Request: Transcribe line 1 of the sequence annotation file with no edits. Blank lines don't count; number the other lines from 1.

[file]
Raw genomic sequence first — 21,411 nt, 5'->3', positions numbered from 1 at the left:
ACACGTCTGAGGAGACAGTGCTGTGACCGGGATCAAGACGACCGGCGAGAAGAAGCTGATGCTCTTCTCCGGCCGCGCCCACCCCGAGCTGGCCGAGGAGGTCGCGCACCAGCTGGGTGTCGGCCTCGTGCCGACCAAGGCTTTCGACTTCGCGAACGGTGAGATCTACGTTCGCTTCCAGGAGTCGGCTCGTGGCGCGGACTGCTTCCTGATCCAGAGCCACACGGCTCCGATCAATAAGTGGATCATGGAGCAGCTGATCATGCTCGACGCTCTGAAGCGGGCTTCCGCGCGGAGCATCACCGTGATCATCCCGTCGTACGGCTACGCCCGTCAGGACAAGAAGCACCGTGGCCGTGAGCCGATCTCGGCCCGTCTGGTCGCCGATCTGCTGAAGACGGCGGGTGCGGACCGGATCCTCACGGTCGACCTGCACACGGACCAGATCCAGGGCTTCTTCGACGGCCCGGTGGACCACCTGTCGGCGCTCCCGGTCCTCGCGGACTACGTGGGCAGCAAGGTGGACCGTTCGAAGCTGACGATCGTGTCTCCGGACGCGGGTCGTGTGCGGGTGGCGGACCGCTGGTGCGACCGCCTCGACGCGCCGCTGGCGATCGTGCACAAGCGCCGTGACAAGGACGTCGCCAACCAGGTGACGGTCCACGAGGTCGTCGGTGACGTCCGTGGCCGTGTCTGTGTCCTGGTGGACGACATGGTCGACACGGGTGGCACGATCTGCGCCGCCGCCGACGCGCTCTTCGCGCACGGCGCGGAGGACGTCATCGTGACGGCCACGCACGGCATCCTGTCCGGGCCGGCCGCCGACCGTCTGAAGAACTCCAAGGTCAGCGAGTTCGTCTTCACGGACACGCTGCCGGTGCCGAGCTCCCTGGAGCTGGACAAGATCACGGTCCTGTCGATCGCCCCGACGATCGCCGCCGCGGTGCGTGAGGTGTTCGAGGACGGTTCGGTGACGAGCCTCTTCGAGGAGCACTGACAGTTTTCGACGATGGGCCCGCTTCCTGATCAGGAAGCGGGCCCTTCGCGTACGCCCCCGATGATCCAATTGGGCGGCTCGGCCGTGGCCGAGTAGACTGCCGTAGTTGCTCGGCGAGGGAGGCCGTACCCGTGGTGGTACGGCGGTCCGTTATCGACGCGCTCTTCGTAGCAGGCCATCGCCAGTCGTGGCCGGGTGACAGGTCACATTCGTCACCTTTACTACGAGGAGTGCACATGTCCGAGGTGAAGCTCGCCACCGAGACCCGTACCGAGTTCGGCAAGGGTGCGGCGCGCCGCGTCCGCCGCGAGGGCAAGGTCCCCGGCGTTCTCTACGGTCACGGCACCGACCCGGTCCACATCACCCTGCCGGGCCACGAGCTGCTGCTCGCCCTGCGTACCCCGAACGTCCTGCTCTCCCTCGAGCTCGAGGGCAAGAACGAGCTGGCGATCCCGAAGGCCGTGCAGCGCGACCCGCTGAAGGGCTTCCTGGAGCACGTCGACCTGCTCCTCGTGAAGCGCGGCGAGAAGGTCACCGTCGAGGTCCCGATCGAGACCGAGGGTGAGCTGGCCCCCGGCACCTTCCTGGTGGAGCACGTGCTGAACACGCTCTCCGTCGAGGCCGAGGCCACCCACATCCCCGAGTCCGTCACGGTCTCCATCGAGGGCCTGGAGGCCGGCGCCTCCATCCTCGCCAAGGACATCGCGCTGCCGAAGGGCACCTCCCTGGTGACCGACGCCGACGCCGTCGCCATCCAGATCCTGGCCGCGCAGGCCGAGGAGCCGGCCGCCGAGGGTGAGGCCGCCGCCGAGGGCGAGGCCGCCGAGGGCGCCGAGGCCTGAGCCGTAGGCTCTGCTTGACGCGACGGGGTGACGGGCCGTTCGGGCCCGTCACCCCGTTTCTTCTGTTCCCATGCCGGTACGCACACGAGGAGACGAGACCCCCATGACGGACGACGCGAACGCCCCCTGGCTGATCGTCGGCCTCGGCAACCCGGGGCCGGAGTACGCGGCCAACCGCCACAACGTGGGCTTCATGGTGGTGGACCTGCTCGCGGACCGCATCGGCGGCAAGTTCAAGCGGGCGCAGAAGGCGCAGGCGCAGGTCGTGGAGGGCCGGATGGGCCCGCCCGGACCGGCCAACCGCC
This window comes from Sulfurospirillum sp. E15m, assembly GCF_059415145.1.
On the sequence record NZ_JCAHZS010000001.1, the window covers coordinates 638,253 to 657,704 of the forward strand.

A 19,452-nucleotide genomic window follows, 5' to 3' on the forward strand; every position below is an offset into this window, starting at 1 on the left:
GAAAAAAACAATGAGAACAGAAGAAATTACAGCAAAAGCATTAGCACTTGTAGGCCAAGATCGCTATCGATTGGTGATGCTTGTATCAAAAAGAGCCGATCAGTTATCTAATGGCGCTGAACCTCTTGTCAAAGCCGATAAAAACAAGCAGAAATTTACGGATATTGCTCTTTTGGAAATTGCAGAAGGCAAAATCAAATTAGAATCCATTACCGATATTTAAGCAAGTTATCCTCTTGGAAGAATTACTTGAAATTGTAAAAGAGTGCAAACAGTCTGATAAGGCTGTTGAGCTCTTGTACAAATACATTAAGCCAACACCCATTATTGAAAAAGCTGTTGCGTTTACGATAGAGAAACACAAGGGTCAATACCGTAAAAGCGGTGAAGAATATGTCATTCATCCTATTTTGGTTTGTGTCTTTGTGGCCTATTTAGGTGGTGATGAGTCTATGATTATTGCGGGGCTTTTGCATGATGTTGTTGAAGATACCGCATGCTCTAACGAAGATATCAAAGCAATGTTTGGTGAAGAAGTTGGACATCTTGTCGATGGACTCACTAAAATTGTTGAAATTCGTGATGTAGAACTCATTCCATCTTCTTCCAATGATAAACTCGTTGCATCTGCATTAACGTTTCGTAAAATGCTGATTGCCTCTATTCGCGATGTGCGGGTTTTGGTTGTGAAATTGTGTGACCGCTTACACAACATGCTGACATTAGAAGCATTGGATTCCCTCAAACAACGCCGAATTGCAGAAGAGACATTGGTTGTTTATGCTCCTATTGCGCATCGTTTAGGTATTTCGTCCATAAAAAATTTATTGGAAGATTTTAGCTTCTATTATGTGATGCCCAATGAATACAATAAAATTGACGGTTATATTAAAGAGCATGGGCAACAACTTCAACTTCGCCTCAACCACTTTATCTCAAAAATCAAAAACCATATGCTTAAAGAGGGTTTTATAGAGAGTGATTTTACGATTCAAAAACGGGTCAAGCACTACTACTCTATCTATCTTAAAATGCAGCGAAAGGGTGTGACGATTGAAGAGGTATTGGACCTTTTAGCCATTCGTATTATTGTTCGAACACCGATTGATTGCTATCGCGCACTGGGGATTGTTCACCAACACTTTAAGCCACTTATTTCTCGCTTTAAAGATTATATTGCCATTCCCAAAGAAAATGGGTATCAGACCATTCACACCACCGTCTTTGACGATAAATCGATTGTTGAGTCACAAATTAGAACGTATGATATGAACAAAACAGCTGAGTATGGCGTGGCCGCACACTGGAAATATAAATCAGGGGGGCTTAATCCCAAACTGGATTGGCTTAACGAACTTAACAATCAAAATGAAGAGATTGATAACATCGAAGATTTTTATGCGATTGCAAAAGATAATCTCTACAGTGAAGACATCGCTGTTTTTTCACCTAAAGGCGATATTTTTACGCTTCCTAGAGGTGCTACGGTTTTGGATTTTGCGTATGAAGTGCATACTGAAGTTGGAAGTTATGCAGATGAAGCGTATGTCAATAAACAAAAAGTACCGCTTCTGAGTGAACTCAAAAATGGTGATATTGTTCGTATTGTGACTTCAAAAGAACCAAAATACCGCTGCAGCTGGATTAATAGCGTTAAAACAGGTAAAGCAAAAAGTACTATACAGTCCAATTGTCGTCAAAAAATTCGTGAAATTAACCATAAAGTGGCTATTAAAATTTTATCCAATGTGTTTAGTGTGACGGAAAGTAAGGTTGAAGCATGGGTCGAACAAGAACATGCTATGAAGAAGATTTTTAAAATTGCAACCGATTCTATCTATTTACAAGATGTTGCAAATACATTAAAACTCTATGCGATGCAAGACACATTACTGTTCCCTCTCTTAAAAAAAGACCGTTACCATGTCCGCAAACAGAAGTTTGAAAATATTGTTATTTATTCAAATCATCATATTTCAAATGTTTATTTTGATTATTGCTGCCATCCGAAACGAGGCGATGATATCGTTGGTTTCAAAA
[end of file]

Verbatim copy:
Raw genomic sequence first — 21,411 nt, 5'->3', positions numbered from 1 at the left: